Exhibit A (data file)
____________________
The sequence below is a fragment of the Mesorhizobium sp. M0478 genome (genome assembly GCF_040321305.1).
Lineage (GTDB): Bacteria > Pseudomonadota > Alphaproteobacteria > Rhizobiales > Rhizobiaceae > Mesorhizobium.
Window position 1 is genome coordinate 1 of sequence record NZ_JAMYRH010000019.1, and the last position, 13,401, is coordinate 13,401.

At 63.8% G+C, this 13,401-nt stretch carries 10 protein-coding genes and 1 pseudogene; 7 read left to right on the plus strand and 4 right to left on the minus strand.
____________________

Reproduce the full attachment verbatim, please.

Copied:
The sequence below is a fragment of the Mesorhizobium sp. M0478 genome (genome assembly GCF_040321305.1).
Lineage (GTDB): Bacteria > Pseudomonadota > Alphaproteobacteria > Rhizobiales > Rhizobiaceae > Mesorhizobium.
Window position 1 is genome coordinate 1 of sequence record NZ_JAMYRH010000019.1, and the last position, 13,401, is coordinate 13,401.

At 63.8% G+C, this 13,401-nt stretch carries 10 protein-coding genes and 1 pseudogene; 7 read left to right on the plus strand and 4 right to left on the minus strand.